Keep the River on Your Right: A Modern Cannibal Tale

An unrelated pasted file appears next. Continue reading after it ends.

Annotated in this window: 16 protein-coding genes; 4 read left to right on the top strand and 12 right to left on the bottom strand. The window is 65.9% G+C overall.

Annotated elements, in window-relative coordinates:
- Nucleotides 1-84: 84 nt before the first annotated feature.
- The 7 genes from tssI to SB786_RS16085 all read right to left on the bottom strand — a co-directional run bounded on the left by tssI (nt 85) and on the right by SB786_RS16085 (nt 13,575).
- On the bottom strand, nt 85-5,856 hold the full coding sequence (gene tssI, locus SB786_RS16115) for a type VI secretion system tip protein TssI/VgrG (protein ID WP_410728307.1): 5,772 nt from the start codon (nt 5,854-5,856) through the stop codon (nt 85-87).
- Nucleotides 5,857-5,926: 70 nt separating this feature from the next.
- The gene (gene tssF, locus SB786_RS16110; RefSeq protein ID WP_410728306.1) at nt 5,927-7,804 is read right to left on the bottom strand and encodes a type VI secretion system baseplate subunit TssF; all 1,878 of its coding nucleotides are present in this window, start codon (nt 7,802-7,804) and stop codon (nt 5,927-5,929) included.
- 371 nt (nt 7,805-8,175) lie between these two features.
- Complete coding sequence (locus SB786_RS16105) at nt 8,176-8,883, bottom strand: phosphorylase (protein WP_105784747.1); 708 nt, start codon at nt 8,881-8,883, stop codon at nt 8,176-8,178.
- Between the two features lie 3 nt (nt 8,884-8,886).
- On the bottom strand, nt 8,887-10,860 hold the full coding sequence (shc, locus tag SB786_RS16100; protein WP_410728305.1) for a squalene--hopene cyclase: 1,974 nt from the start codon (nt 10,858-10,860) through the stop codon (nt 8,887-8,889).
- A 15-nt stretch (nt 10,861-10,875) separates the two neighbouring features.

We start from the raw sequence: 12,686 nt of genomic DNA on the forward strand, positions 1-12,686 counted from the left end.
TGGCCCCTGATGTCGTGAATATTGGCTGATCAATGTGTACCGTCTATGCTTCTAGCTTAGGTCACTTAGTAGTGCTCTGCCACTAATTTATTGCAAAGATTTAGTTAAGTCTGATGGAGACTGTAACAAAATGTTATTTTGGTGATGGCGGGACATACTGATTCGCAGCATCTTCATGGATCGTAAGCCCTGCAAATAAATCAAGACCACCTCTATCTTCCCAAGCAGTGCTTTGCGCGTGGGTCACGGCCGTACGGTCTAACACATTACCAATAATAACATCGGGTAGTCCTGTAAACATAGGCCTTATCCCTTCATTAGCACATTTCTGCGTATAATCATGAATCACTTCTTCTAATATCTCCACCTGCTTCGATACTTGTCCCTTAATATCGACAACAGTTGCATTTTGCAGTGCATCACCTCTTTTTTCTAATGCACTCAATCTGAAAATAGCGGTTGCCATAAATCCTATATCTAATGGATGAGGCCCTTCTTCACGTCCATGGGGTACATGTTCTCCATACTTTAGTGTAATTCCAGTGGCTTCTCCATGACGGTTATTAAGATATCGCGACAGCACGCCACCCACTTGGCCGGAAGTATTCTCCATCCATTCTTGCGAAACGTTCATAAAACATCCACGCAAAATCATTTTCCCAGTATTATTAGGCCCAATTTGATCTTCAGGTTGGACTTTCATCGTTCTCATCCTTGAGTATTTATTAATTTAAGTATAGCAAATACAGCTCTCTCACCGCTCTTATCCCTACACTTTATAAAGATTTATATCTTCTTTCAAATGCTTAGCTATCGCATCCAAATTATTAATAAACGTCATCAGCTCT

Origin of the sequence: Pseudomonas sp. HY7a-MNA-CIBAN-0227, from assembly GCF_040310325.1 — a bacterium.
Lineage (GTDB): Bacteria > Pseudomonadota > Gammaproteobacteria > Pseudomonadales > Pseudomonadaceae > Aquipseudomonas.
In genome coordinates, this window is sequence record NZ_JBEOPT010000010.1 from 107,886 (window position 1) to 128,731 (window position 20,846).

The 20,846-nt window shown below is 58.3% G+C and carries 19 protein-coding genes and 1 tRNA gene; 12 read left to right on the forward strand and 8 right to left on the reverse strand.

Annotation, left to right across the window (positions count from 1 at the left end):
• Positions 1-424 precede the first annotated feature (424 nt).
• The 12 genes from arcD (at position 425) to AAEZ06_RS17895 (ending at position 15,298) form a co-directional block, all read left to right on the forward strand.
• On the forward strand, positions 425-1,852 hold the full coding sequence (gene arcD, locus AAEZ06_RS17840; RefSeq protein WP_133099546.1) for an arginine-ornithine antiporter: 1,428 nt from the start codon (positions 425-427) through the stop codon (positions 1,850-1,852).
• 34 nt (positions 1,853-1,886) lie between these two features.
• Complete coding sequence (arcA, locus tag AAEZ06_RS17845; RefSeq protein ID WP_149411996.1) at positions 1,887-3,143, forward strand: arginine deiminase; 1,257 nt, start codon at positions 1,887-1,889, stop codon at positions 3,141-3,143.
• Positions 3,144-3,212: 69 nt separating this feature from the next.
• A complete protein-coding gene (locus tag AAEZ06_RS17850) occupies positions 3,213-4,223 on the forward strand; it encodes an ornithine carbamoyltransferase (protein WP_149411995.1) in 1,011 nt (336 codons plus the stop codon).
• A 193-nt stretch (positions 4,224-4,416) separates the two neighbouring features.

New Yorker Tobias Schneebaum isn't like most octogenarians: He's a droll gay aesthete, a former rabbinical student, an accomplished painter, a best-selling author, and an amateur anthropologist. Oh yeah--and while he was attempting to adjust to tribal culture in mid-1950s Peru, his hosts led a raid on a neighboring village and coerced Schneebaum into joining them in acts of cannibalism. Keep the River on Your Right is a captivating documentary directed by brother/sister team David and Laurie Gwen Shapiro, who convince their subject to revisit some of his old jungle haunts. While in New Guinea in the 1970s, Schneebaum kicked back with a tribe in which bisexuality was the norm and took a male lover, whom he encounters again in a touching reunion the Shapiros captured on film. He also returns to Peru, where his tribal friends (who greet him warmly) are now old, wrinkled, clothed, and watching television. Did Schneebaum bring a corruptive Western influence to the societies he encountered? And is the stigma of having broken one of society's intractable taboos too much to live with? Keep the River posits many nagging questions, not the least of which is whether or not Schneebaum's long, strange trip may have left the aged adventurer with too much baggage.